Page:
Essentially what this does is Buddhism rejects an entity view on a being but says a being is a creation of being through causality process / Dependent Arising (DA). This is not continuous but happen as one set of states arise and pass a way followed by other in quantum (Kalapa). When DA is broken there is no self. Otherwise both there is a self and there is no self is extreme view. Also see: Sutta references which Discuss Self and Not Self under Different Contexts

Karma is what drives, fuels or turns DA process. So there need not be an entity which is the self who own's the Karma of external (God) who is the law giver. Karma works independent of any entity / continuous core.

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"All cittas and cetasikas are collectively classified as name. The life force or life principle of name is called jivitindriya. All cittas and cetasikas can function actively because of this life force or principle. If this jivitindriya is absent, mind cannot function at all. In short it is jivitindriya that prompts cittas and cetasika to continue arising according to kamma. There is also a living part called rupa jivitindriya in the material element. The vital force of mind and matter therefore termed nama jivitindriya and rupa jivintindriya respectively. These two in combination forms the “life” of a being. Apart from this two, there is no such thing as eternal soul, or ego. There is no attá (self) at all"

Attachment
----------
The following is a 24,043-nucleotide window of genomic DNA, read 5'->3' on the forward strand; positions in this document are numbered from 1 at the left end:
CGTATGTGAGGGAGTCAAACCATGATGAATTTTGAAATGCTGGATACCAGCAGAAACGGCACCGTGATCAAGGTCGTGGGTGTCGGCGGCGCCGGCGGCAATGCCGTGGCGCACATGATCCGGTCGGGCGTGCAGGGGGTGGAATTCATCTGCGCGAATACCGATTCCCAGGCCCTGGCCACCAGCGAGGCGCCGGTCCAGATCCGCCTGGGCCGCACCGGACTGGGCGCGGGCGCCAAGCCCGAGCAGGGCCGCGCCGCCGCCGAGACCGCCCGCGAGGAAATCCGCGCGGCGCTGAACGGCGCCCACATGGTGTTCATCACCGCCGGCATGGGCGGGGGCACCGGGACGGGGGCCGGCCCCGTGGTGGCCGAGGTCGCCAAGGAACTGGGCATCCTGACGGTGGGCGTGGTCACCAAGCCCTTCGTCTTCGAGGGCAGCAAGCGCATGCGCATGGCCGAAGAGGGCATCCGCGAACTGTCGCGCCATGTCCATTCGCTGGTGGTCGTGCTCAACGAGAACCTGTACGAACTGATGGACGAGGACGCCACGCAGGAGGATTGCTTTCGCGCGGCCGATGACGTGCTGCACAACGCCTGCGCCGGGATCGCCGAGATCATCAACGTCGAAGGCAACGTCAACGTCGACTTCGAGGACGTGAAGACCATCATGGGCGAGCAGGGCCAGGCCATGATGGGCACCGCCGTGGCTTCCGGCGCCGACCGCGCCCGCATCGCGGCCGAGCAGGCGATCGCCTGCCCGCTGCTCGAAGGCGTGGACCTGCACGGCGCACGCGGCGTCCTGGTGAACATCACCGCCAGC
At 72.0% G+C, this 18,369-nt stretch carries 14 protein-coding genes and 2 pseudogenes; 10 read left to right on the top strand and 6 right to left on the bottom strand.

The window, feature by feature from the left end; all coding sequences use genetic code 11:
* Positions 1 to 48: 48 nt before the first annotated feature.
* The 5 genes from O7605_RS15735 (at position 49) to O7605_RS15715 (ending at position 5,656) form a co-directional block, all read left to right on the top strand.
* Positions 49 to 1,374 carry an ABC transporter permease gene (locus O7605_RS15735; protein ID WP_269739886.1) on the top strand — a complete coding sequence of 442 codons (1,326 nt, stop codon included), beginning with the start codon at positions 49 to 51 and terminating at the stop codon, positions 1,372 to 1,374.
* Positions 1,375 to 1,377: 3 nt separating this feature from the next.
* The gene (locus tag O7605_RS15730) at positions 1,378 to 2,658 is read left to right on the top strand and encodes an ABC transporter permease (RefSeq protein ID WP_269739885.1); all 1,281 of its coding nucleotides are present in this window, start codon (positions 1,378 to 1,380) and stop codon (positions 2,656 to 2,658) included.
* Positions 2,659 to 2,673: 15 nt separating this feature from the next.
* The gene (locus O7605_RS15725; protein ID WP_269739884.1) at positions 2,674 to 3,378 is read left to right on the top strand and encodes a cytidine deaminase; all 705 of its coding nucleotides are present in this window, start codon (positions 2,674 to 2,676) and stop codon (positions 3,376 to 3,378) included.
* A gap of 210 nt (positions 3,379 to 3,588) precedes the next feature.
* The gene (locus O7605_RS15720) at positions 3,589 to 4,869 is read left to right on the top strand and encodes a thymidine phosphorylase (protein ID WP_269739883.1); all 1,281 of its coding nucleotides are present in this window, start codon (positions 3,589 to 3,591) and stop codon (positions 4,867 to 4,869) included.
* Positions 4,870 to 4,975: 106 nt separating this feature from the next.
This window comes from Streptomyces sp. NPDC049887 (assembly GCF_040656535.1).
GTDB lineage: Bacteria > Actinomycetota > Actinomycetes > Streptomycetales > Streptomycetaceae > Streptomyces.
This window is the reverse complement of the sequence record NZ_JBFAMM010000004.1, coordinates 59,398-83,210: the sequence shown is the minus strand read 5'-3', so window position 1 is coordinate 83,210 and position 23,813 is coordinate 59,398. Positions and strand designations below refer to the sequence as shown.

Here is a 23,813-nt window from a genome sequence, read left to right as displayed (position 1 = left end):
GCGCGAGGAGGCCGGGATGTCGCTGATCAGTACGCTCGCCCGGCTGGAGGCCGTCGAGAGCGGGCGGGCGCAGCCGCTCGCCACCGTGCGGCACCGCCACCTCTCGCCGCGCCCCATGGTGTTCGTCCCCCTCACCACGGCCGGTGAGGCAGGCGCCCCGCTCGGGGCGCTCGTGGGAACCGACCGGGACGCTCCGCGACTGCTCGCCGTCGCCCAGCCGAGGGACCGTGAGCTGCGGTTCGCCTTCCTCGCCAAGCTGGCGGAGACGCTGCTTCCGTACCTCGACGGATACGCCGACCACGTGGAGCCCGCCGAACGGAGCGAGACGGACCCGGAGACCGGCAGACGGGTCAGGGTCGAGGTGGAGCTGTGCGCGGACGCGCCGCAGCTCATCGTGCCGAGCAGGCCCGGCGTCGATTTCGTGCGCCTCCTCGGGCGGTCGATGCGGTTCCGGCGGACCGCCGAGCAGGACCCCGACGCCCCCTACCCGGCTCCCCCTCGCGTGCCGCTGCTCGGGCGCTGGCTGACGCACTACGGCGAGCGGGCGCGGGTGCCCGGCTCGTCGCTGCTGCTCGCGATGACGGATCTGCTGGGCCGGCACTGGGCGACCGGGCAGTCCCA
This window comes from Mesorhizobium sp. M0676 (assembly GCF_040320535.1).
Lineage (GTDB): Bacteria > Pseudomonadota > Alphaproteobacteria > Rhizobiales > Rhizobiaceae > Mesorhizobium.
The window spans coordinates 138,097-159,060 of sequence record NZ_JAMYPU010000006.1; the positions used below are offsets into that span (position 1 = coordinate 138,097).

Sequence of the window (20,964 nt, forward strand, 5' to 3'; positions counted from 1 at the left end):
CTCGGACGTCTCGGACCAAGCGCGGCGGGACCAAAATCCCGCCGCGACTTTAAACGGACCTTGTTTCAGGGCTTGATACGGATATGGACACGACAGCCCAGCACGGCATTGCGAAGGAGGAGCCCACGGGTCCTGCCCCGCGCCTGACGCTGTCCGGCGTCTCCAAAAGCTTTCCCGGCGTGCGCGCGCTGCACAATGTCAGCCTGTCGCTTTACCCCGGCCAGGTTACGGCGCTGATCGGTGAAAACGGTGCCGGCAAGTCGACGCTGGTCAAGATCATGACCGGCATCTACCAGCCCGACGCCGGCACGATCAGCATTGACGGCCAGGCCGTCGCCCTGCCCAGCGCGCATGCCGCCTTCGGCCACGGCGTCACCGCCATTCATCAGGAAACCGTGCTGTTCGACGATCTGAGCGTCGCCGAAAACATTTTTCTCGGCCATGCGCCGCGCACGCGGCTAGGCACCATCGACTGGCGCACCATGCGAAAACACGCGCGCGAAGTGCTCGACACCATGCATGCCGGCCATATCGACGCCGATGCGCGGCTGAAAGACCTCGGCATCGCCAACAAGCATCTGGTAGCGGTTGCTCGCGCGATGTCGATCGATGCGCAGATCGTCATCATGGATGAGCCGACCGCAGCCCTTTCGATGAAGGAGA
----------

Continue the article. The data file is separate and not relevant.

~ Cited from: Jivitendriya, one of the seven universal mental factors

As far as I understand, nothing goes from one life to the next. There is no soul. It's just the mind stream continues with the help of the universal mental factor, Jivitindriya (Nama Jivitindriya). If the flow of the Rupa Jivitindriya stops we call it "death". After the last consciousness (cuti citta) of one's life, the first consciousness of the next life (patisandhi citta) will arise. There is no gap between these cittas which connect two lives. Consciousness does not travel across the space from one place to another at rebirth. The originated consciousness/mind dissolves at the same place.

"Suffering exists, but no sufferer can be found. Actions exist, but no doer of actions is there. Nirvana exists, but no one who enters it. The Path exists, but no traveler can be seen."